CNA Staff World October 4, 2021
FRANKFURT, Germany —The German Catholic Church’s “Synodal Way” will be extended to 2023 after its plenary session ended abruptly on Saturday following votes in favor of a text endorsing same-sex blessings and a discussion of whether the priesthood is necessary.
Bishop Georg Bätzing, chairman of the German bishops’ conference, and Thomas Sternberg, president of the Central Committee of German Catholics (ZdK), announced the extension on Oct. 2, at the end of the second synodal assembly in Frankfurt, southwestern Germany, reported CNA Deutsch, CNA’s German-language news partner.
The synodal assembly is the supreme decision-making body of the Synodal Way, a multi-year process bringing together bishops and lay people to discuss four main topics: the way power is exercised in the Church; sexual morality; the priesthood; and the role of women.
The Synodal Way, launched on Dec. 1, 2019, was originally expected to end in October 2021, but was extended to February 2022 due to the pandemic. The latest extension means that the controversial process will last more than three years.
The Church in Germany is facing an exodus of Catholics in the wake of a clerical abuse crisis. More than 220,000 people formally left the Church in 2020. Only 5.9% of Germany’s Catholics attended Mass last year, compared to 9.1% in 2019.
The synodal assembly ended earlier than expected on Saturday afternoon after Bishop Bätzing asked organizers to count whether the meeting had a quorum of 154 participants after many departed early.
They determined that there were only 149 participants, five short of the two-thirds majority required to have a quorum.
CNA Deutsch reported that the decision to suspend deliberations was met with disbelief among participants in the meeting, which was beset by technical problems.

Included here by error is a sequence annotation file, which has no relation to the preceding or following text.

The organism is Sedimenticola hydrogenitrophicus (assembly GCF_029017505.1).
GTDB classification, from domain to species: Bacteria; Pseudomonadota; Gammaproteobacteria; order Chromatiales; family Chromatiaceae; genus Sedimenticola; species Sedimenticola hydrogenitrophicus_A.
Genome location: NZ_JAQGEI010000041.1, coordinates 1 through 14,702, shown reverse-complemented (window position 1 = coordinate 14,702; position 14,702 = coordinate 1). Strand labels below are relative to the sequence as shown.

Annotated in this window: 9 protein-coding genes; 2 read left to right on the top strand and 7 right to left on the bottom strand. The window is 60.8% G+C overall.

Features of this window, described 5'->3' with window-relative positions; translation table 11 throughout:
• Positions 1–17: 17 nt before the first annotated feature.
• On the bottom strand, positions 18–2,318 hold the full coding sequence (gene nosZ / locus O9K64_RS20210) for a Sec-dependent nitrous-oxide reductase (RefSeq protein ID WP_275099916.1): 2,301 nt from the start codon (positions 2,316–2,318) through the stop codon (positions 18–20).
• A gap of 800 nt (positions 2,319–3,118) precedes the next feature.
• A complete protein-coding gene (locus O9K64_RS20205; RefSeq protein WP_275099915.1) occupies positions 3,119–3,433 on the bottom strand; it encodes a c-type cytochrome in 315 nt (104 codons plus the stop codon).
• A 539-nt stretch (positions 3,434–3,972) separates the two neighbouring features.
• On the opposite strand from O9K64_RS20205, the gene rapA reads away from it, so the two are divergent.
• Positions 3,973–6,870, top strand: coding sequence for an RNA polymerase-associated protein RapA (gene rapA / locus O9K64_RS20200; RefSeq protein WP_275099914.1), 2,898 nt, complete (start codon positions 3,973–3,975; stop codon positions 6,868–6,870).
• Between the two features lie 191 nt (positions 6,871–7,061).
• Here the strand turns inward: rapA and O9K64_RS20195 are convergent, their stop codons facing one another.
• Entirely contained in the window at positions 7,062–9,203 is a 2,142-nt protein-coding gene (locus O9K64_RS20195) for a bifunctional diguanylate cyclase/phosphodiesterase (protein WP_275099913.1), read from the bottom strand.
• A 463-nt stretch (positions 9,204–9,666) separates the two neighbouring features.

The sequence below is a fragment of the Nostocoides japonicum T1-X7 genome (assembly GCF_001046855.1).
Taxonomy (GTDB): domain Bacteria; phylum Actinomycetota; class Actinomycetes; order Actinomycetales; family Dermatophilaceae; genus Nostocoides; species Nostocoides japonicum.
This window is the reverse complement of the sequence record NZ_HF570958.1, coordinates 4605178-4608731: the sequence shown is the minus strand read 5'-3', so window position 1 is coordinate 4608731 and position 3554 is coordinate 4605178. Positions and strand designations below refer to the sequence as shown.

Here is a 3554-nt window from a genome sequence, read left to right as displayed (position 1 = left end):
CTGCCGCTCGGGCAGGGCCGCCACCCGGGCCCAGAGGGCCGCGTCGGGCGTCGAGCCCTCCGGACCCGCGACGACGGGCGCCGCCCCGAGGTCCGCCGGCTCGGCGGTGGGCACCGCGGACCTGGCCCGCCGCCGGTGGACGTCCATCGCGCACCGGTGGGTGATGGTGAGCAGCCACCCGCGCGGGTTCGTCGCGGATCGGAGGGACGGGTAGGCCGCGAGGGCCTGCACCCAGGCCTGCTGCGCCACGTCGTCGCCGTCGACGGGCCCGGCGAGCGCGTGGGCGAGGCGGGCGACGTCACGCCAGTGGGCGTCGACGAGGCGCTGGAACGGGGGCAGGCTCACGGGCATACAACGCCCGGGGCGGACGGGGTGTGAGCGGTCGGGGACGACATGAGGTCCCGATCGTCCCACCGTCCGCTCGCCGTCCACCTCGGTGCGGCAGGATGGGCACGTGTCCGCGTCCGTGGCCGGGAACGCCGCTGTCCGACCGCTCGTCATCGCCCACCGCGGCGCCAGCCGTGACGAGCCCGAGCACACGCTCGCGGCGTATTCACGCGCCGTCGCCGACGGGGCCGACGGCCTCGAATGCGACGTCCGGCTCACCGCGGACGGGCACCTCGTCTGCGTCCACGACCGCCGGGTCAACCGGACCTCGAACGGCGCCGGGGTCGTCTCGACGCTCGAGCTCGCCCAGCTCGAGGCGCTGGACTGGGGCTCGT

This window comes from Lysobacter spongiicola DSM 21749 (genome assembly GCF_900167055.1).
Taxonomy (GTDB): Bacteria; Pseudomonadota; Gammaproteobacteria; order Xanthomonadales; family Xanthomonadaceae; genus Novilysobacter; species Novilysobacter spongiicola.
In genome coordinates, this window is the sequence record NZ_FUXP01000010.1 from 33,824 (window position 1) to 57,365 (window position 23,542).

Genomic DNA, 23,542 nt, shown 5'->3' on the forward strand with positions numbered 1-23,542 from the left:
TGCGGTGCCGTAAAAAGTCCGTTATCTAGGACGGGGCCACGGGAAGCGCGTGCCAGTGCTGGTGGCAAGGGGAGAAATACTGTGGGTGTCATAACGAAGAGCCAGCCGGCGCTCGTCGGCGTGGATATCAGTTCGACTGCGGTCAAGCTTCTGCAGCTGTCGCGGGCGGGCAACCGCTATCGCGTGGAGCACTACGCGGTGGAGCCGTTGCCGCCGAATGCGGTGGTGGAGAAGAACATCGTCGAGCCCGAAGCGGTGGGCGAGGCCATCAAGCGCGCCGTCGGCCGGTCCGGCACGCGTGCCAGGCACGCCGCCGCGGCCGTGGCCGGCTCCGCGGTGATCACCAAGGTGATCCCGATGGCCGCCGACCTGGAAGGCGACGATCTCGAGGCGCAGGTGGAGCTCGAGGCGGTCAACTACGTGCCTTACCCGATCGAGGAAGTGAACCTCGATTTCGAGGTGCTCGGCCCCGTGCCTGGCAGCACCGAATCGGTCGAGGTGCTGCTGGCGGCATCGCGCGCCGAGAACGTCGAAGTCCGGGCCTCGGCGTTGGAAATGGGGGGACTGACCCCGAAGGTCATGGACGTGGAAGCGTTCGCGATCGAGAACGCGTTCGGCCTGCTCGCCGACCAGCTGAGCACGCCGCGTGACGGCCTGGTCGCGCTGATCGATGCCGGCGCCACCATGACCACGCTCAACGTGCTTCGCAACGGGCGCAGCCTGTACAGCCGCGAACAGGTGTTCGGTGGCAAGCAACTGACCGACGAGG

Speaking at the closing press conference, Bishop Bätzing said he regarded the sudden ending as a “teachable moment” that he hoped would sharpen participants’ awareness that the Synodal Way was entering an “important phase.”
The synodal assembly consists of 230 members including the German bishops, 69 members of the Zdk, and representatives of other parts of the Church in Germany.
On Oct. 1, 168 participants out of a total of 214 voted in favor of a document challenging traditional Church teaching on sexual morality following its first reading.
Synodal Forum IV’s text on “Living in successful relationships” calls for the development of blessings for same-sex couples.
CNA Deutsch reported that the forum’s chairman Bishop Helmut Dieser of Aachen argued that the evaluation of sexuality should in future begin “from the person,” rather than natural law.
The Vatican’s Congregation for the Doctrine of the Faith (CDF) declared in March that the Church does not “have the power to give the blessing to unions of persons of the same sex,” outlining its reasoning in an explanatory note and accompanying commentary.
The Vatican statement, issued with the approval of Pope Francis, sparked protests in the German-speaking Catholic world. Several bishops expressed support for blessings of same-sex couples, while churches displayed ‘LGBT’ pride flags, and a group of more than 200 theology professors signed a statement criticizing the Vatican.